Modeling the stock price development as a geometric Brownian motion or, more generally, as a stochastic exponential of a diffusion, requires the use of specific statistical methods. For instance, the observations seldom reach us in the form of a continuous record and we are led to infer about diffusion coefficients from discrete time data. Next, often the classical assumption that the volatility is constant has to be dropped. Instead, a range of various stochastic volatility models is formed by the limiting transition from known volatility models in discrete time towards their continuous time counterparts. These are the main topics of the present survey. It is closed by a quick look beyond the usual Gaussian world in continuous time modeling by allowing a Levy process to be the driving process.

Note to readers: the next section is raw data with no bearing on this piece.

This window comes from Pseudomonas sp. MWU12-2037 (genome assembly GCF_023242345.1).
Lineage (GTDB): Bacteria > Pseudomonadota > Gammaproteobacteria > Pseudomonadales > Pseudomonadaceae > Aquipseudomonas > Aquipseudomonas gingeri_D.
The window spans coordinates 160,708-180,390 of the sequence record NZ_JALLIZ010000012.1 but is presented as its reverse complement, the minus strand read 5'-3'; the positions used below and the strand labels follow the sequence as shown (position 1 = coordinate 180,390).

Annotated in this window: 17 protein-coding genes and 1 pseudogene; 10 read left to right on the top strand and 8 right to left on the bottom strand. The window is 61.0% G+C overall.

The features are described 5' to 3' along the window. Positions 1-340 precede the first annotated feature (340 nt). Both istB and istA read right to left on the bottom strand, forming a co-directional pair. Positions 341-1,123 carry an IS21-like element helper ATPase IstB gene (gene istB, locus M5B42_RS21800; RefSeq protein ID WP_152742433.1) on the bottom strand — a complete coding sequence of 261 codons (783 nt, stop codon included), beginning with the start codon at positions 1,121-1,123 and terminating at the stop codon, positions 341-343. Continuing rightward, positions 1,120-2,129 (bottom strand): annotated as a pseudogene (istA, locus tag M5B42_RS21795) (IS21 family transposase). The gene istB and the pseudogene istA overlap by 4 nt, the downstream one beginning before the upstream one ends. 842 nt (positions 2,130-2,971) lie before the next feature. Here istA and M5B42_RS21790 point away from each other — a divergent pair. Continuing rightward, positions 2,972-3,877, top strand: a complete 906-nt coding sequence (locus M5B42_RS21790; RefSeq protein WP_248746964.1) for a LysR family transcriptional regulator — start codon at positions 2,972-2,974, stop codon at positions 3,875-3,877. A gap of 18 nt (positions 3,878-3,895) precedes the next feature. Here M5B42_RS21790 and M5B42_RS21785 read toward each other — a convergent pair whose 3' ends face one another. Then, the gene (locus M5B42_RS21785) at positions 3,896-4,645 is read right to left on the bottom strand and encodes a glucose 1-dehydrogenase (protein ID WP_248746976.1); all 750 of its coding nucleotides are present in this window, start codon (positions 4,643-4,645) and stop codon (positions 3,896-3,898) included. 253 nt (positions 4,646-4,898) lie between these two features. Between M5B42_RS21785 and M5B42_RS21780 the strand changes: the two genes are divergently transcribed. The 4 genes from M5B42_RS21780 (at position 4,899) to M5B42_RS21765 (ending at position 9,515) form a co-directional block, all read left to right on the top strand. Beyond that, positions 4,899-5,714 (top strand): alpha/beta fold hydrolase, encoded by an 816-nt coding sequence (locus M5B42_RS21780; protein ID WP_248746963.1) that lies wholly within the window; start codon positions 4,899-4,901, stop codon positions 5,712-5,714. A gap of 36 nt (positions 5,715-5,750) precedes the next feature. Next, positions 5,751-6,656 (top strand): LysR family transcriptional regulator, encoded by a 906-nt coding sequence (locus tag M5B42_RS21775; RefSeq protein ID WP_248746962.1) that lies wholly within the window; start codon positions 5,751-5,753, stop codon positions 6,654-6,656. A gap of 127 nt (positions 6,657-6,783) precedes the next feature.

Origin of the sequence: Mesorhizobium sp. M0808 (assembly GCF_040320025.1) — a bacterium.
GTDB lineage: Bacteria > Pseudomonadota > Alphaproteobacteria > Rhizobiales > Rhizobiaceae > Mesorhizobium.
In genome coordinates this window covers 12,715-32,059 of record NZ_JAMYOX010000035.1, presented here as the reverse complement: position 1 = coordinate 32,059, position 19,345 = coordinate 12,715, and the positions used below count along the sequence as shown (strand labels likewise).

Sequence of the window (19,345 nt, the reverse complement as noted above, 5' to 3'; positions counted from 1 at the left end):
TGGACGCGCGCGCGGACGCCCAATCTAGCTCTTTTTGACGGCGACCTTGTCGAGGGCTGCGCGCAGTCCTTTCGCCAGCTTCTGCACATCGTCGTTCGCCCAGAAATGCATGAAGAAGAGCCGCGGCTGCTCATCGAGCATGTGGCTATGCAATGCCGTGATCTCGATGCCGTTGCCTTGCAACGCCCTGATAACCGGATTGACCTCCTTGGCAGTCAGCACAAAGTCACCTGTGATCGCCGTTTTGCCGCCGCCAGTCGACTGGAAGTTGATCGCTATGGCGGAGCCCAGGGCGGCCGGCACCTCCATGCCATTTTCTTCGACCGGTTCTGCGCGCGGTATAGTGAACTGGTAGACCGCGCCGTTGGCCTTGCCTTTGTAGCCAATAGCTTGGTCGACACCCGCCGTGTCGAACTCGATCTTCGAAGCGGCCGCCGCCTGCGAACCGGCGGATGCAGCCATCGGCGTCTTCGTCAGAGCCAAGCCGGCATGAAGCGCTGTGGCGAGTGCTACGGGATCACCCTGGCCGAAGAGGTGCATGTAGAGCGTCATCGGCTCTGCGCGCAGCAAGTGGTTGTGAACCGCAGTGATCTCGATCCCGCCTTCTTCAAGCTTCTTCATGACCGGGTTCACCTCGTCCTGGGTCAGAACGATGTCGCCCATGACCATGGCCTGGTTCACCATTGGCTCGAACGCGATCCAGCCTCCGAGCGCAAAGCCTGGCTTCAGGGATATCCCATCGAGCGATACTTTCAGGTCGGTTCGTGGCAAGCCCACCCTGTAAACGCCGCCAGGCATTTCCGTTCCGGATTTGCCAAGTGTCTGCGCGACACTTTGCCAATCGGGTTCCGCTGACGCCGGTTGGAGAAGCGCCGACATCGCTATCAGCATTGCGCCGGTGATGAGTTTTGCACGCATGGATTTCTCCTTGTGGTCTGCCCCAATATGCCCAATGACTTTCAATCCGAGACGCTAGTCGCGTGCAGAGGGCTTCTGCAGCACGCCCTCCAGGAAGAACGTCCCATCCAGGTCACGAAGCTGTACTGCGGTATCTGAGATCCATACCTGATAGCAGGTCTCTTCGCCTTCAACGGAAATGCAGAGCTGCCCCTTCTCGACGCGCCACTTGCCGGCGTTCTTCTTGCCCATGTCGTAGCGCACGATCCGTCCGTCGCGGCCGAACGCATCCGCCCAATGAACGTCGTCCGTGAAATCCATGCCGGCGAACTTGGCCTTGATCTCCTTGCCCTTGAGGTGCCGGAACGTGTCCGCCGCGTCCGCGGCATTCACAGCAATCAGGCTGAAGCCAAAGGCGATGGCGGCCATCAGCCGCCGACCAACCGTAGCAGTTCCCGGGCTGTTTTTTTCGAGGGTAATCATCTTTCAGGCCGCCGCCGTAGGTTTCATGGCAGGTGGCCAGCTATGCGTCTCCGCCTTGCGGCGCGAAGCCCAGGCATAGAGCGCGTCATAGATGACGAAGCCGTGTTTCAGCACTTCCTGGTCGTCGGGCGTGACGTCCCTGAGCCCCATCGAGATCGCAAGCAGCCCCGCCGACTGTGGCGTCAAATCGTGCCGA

Dzhaparidze, K. O., Spreij, P. J. C., & Zanten, van, J. H. (2000). Some aspects of modeling and statistical inference for financial models. Statistica Neerlandica, 54(3), 265-292. https://doi.org/10.1111/1467-9574.00141